‘Supper with the Crippens’ by David James Smith

My Review (5 stars out of 5)

Dr Hawley Harvey Crippen and his wife, Belle, lived in a rented house at 39 Hilldrop Crescent. Following supper with two of their friends, Crippen appears to have poisoned his wife and cut up her body, burying her under the cellar floor. Moving his mistress, Ethel le Neve, into the house, he also gave Ethel some of Belle’s jewellery and clothes. But when police became suspicious, the pair fled Britain in disguise, until arrested and brought to trial. 

David James Smith presents a well-researched and fascinating account of the events leading up to the trial, as well as creating a picture of Edwardian Britain that brings the story to life in great detail. I had read a book about the case many years ago, but this author highlights information that has only come to light recently, leaving no doubt that, despite the Doctor’s mild-mannered appearance, it’s likely he did kill his wife for the love of another woman. 

However, there are questions the author doesn’t answer, such as, was the body under the cellar really that of Belle Elmore? To what extent did Ethel know about her lover’s plans, and why did Inspector Dew resign from the police force immediately following Crippen’s unsuccessful appeal? The answers may not be known and even if they were, might not make any difference to the conclusion, but the fact Crippen never admitted to the murder is a little troubling.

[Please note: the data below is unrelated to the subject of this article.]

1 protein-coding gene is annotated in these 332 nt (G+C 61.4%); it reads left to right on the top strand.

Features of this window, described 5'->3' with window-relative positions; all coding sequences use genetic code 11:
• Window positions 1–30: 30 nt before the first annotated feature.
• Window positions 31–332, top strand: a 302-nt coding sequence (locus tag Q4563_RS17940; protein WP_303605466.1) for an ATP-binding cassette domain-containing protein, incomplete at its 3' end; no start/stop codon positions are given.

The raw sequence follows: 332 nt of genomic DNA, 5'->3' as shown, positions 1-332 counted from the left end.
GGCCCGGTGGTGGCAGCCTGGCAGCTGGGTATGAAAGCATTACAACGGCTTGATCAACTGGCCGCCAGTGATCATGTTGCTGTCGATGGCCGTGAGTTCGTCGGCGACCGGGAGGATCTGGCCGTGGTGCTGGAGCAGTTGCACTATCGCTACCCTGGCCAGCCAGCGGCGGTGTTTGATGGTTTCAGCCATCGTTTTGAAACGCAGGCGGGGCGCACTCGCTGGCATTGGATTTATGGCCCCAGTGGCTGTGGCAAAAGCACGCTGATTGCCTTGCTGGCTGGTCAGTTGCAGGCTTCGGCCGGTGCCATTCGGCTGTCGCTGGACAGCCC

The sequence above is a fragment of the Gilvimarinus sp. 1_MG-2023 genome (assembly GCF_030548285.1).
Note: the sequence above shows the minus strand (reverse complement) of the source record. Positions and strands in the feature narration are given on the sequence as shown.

An engaging and thought-provoking book.

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  4 comments for “‘Supper with the Crippens’ by David James Smith

  1. 28/07/2022 at 6:19 AM

    Hi Colin, this sounds interesting. When you write read crime you have to stick to known facts, so if there are none, it becomes interesting.


    • 28/07/2022 at 6:20 AM

      When I started writing A Ghost and His Gold, I used the real ‘ghost’ instead of a made-up character. It became restrictive so I changed to a fictional character to give me more writing freedom.


      • 28/07/2022 at 6:28 AM

        Sure – when you make stuff up it gives you plenty of freedom to invent.

        Liked by 1 person

    • 28/07/2022 at 6:27 AM

      Cheers, Robbie 🙂

      Liked by 1 person

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